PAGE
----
The Chinese Shar-Pei, an ancient and unique breed, is thought
to have originated in the area around the small village of Tai
Li in Kwangtung Province, and has existed for centuries in the
southern provinces of China, apparently since the Han Dynasty
(c. 200 B.C.). Statues bearing a strong resemblance to the Shar-Pei
have been discovered and dated to this period.
More recently, a Chinese manuscript of the 13th century has been
translated; it refers to a wrinkled dog with characteristics much
like those of the Shar-Pei. The name "Shar-Pei" itself literally
means "sand-skin", but translated more loosely as "rough, sandy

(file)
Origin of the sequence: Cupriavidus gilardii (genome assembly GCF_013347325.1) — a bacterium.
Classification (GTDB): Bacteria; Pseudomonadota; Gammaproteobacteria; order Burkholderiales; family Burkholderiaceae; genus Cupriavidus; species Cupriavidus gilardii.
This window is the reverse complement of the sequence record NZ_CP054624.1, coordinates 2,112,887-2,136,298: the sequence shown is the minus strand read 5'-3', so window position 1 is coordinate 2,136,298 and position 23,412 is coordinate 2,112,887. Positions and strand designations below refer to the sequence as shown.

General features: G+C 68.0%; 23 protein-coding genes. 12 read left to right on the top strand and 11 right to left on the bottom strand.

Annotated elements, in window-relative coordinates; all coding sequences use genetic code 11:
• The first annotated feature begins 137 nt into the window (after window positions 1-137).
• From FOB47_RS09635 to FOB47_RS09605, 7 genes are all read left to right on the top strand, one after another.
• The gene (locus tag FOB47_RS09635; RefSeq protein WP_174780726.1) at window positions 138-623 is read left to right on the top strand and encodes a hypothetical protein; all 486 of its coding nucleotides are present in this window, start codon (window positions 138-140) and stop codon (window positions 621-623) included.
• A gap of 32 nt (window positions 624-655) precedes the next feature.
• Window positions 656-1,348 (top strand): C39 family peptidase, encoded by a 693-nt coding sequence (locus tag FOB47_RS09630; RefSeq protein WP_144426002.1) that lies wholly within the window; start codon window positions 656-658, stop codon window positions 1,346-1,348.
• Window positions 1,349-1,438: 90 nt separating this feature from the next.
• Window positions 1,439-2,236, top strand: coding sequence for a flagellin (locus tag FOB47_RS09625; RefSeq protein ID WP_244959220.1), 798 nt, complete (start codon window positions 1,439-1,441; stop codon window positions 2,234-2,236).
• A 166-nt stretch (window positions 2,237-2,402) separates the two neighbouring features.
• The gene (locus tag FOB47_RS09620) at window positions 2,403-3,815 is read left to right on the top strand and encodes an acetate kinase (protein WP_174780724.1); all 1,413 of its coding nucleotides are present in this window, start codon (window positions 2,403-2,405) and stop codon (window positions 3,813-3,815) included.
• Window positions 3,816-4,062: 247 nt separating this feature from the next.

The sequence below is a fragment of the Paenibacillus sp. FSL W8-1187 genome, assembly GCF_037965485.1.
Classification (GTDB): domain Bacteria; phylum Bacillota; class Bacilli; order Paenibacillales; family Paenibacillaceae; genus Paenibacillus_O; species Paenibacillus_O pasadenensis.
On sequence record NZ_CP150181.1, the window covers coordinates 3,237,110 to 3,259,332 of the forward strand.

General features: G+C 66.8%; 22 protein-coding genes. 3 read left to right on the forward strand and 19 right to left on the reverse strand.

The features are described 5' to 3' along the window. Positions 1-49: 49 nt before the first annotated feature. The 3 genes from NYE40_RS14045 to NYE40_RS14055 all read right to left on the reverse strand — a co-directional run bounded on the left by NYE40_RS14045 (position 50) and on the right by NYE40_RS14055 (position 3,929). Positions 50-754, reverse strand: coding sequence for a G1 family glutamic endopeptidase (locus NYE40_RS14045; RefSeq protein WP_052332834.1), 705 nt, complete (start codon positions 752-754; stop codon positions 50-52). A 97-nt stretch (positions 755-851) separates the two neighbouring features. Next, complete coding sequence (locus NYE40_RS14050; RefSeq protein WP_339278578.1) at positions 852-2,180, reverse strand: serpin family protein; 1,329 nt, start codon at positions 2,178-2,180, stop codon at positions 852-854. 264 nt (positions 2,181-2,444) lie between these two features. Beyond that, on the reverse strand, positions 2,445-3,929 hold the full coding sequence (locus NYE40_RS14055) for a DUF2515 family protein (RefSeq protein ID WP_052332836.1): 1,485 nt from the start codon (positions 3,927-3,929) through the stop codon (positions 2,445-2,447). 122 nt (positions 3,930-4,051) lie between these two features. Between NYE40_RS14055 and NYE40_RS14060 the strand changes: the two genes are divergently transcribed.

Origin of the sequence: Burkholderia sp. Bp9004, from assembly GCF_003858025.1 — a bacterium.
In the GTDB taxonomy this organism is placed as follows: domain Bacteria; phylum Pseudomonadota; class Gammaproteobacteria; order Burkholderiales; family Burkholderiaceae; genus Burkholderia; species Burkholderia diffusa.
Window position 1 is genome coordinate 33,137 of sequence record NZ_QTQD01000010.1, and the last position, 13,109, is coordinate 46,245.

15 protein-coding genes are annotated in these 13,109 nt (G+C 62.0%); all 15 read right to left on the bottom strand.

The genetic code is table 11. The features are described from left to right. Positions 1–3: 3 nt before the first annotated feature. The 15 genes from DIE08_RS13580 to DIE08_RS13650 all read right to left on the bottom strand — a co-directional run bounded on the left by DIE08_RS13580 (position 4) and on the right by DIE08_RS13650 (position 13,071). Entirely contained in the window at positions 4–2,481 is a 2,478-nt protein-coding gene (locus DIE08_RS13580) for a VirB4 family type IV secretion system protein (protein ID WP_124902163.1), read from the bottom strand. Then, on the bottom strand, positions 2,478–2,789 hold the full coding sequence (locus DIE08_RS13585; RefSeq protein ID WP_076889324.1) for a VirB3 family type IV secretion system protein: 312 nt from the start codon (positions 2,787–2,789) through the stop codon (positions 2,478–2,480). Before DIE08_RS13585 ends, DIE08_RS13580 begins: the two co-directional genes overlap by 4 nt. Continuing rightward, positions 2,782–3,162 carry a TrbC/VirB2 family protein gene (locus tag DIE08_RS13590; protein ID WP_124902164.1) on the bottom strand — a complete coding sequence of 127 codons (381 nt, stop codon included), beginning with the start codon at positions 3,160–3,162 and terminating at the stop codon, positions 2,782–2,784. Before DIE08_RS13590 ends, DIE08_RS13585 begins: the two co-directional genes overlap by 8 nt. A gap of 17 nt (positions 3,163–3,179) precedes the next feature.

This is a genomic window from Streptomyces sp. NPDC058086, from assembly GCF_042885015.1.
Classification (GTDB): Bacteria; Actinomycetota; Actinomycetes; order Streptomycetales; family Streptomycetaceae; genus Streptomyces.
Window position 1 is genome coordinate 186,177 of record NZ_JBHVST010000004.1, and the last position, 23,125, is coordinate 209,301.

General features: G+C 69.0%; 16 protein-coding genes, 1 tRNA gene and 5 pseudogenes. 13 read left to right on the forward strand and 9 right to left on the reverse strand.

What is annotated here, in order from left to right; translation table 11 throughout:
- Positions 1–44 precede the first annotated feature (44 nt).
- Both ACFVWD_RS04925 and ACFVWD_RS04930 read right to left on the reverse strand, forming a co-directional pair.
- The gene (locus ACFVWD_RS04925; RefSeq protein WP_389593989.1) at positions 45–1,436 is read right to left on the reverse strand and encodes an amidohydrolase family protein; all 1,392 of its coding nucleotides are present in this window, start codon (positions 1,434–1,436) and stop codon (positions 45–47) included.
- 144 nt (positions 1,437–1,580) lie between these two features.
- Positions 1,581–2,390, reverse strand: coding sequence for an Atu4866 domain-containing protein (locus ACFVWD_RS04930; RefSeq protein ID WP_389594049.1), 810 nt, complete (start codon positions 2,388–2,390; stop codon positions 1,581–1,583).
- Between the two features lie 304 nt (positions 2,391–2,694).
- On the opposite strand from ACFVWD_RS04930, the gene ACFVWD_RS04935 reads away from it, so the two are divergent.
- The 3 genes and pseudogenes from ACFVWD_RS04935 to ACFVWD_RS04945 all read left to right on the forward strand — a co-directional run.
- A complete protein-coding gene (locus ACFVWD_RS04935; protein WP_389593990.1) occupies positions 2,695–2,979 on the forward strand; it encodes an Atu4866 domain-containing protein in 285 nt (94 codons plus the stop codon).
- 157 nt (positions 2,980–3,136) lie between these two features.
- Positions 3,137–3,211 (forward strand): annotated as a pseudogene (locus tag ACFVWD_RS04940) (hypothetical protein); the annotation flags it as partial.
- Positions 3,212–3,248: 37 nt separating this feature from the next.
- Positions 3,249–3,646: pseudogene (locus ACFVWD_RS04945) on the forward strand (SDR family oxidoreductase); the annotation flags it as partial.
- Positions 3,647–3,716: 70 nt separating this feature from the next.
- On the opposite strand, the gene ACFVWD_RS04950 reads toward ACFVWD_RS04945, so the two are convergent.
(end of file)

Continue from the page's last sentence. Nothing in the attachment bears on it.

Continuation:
coat" or "sand-paper-like coat" and refers to the two distinctive
qualities of the Shar-Pei coat - roughness and shortness - which
make the breed unique in the dog world.
Shar-Pei shares another distinctive characteristic with only one
other breed, the Chow-Chow, in having a blue-black tongue, which
may indicate an ancestor common to both breeds. However, proof
of such a relationship is difficult.
alert, intelligent, dignified, lordly, scowling, sober and snobbish,
essentially independent and somewhat standoffish with strangers,
but extreme in his devotion to his family. The Shar-Pei stands
firmly on the ground with a calm, confident stature.